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harple's avatar

How much would you really learn about yourself from meeting a close relation that you've never known? (see details).

Asked by harple (10422 points ) July 28th, 2012

I was listening to something on the radio this morning about someone who was about to meet siblings they never knew they had, and were excited because they didn’t know who they were and felt that this was going to tell them. (I have a similar feeling relating to my deceased father.)

But how much do you think a close relation such as a sibling or a parent that haven’t actually featured in your life (for whatever reason) really impact on who you are?

If the chance to meet those people came up, do you think you would end up realising that the person you are is more formed from the people you actually grew up around?

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8 Answers

syz's avatar

I recently met a half sister for the first time. I wouldn’t say that I learned anything about myself from that meeting, although I was surprised by the number of interests that we had in common.

I did learn an uncomfortable truth about myself in the leadup to that meeting (even posted a question about it her on Fluther). Apparently I have much bigger abandonment issues having to do with my father than I ever realized.

gailcalled's avatar

My sister and I just met a second-cousin once-removed thanks to Fluther.

Four or so years ago, I posted a question here that mentioned my paternal grandfather and his umbrella frame business by name. Someone googled the name and found me via. fluther.

We discovered that his grandmother and my pat. grandfather were sibs. And thus began the
tortuous reconnecting.

Our new cousins are smart, funny, good writers and, in general, delightful. Since I am part of the gene pool, can I extrapolate? Possibly.

@syz; I find what you discovered really compelling. It is really at the root of who you are; I hope that after the realization, you are doing the work. Good for you.

bookish1's avatar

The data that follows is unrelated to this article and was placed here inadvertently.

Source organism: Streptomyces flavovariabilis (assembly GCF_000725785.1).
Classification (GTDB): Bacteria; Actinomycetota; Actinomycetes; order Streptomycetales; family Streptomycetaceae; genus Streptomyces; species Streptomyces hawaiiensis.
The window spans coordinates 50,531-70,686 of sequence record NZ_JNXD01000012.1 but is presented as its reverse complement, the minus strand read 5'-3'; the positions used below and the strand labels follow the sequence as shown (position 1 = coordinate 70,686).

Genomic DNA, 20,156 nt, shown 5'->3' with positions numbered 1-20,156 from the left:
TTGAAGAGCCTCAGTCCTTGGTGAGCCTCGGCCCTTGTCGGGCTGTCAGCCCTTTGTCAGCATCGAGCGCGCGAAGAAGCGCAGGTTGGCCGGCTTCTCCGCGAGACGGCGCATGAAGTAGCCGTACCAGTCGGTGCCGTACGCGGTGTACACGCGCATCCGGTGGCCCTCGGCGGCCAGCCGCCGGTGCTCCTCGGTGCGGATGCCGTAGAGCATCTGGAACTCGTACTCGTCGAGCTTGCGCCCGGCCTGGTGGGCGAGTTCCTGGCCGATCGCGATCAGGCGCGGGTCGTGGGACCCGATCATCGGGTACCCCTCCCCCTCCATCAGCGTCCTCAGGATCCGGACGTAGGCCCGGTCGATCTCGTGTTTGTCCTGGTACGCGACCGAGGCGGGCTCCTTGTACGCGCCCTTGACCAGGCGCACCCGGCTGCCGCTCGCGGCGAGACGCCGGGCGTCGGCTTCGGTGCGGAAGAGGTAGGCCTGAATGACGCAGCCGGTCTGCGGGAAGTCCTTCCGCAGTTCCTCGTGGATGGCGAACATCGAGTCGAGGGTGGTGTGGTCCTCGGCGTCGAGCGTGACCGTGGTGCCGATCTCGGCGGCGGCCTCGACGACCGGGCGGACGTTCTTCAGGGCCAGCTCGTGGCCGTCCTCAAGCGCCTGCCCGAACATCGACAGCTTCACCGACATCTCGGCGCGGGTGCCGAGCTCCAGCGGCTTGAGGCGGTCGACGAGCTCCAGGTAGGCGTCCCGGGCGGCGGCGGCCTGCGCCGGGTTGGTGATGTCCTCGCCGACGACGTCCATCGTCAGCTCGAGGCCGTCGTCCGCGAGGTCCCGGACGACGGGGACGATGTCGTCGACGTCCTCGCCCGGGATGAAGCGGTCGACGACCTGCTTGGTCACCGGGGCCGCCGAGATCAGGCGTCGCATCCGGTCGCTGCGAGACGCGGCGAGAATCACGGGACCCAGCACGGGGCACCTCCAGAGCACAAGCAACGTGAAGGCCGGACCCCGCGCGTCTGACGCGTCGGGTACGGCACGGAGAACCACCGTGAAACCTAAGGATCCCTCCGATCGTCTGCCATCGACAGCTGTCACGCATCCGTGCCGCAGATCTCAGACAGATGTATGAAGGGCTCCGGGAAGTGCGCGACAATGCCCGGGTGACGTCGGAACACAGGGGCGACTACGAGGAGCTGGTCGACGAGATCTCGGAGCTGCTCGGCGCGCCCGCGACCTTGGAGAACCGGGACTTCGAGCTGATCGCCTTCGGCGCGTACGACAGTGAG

Well, it would be creepy as all hell and probably quite revelatory if I found a full sibling whom I had never met. But other than that, I don’t see how meeting an unknown relative would teach me anything about myself. I’m already quite certain that who I am was highly influenced by the people I grew up around…

wundayatta's avatar

I don’t think it will impact who you are, but relatives will be like you in ways that show you what your family is like. How you are different from most others. You will share certain interests, and certain ways of being. You’ll probably have some similar ways of saying things and similar ways of thinking.

augustlan's avatar

I met my biological father for the first time when I was 18 years old. Meeting him answered a lot of questions I’d had about myself, but not so much about who I was. I figured then, and still do now, that I am who I am due to my life experiences… one of which was NOT knowing my bio-father while I was growing up.

But, after growing up a redhead in a family where I was the only one, I learned that I got my red hair from his side of the family and that I looked a lot like his sister. After having a ton of weird illnesses, I learned that I’d inherited some pretty funky medical issues from them, too. I’d always wondered what my childhood would have been like if I’d been raised by my father as opposed to my mother, and when I met my half-brother a short time later, I got answers about that, too. It was a very illuminating relationship, and one I’ve never regretted pursuing.

marinelife's avatar

I think you would see a surprising number of things you had in common from genetics, but you would see as much that was different about you.

Genetics plays a surprisingly big role in our personalities—more than we would like I suspect.

Neizvestnaya's avatar

I met my half siblings and biological father when I was a teen. Like others posted, I was surprised by similarities, mannerisms, stuff like that but it didn’t morph who I was at the time. My siblings who had always known so much more about me, they were very emotionally affected. We all agree, how we came to be most definitely shaped how we chose to form relationships with partners and children.

noraasnave's avatar

I found out two years ago that I have a half-sister from my Father’s first marriage. Her appearance has had a underwhelming but telling affect on everyone in my family. I have enjoyed talking with her and have benefited from the exchanges.

Her ‘appearance’ has also revealed a bit about my parents, who have displayed startling indifference to her. She is my Father’s dirty little secret, now that he is a Pastor and didn’t tell his current church that he has been divorced or that he has a daughter.

If I desired to cause my parents great problems I could anonymously call/mail a letter to their church. I am too old to be a troublemaker and am generally trying to get along with my parents.

Back to the question: My life has been enriched by my ‘new’ sister. She has been a source of encouragement.

I like your second question. I think the people who are in our lives form a hole, in which that missing person fits if they were here. My sister answered a lot of questions about my parents for me. Something was missing from my parent’s story, something I can now detect, that I couldn’t then. My Dad was a dead beat dad, and for all intents and purposes still is to his 40 year old daughter. So, Yes, my sister coming into my life supports the question that everyone else represented her ‘hole’ in their behavior.

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